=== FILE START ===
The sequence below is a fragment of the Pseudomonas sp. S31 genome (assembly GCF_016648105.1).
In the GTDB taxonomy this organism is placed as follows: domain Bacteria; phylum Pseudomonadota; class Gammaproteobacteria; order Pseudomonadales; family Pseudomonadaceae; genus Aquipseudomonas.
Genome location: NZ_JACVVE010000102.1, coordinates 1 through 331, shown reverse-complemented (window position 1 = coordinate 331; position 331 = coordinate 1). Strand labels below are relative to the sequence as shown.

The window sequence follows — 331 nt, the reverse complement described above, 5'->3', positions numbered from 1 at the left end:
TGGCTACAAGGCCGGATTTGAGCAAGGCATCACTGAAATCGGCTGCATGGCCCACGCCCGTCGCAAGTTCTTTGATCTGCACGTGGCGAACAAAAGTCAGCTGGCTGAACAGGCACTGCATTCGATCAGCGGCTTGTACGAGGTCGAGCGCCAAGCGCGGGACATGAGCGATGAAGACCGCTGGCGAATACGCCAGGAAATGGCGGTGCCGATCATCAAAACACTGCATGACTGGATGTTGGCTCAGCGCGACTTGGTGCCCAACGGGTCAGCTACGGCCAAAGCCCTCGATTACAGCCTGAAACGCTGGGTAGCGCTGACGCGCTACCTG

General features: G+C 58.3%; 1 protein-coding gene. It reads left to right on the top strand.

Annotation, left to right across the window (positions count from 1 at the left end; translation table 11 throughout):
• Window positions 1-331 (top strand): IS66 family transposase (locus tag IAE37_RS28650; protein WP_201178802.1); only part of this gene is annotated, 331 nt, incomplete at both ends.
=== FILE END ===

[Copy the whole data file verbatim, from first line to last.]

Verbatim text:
The sequence below is a fragment of the Pseudomonas sp. S31 genome (assembly GCF_016648105.1).
In the GTDB taxonomy this organism is placed as follows: domain Bacteria; phylum Pseudomonadota; class Gammaproteobacteria; order Pseudomonadales; family Pseudomonadaceae; genus Aquipseudomonas.
Genome location: NZ_JACVVE010000102.1, coordinates 1 through 331, shown reverse-complemented (window position 1 = coordinate 331; position 331 = coordinate 1). Strand labels below are relative to the sequence as shown.

The window sequence follows — 331 nt, the reverse complement described above, 5'->3', positions numbered from 1 at the left end:
TGGCTACAAGGCCGGATTTGAGCAAGGCATCACTGAAATCGGCTGCATGGCCCACGCCCGTCGCAAGTTCTTTGATCTGCACGTGGCGAACAAAAGTCAGCTGGCTGAACAGGCACTGCATTCGATCAGCGGCTTGTACGAGGTCGAGCGCCAAGCGCGGGACATGAGCGATGAAGACCGCTGGCGAATACGCCAGGAAATGGCGGTGCCGATCATCAAAACACTGCATGACTGGATGTTGGCTCAGCGCGACTTGGTGCCCAACGGGTCAGCTACGGCCAAAGCCCTCGATTACAGCCTGAAACGCTGGGTAGCGCTGACGCGCTACCTG

General features: G+C 58.3%; 1 protein-coding gene. It reads left to right on the top strand.

Annotation, left to right across the window (positions count from 1 at the left end; translation table 11 throughout):
• Window positions 1-331 (top strand): IS66 family transposase (locus tag IAE37_RS28650; protein WP_201178802.1); only part of this gene is annotated, 331 nt, incomplete at both ends.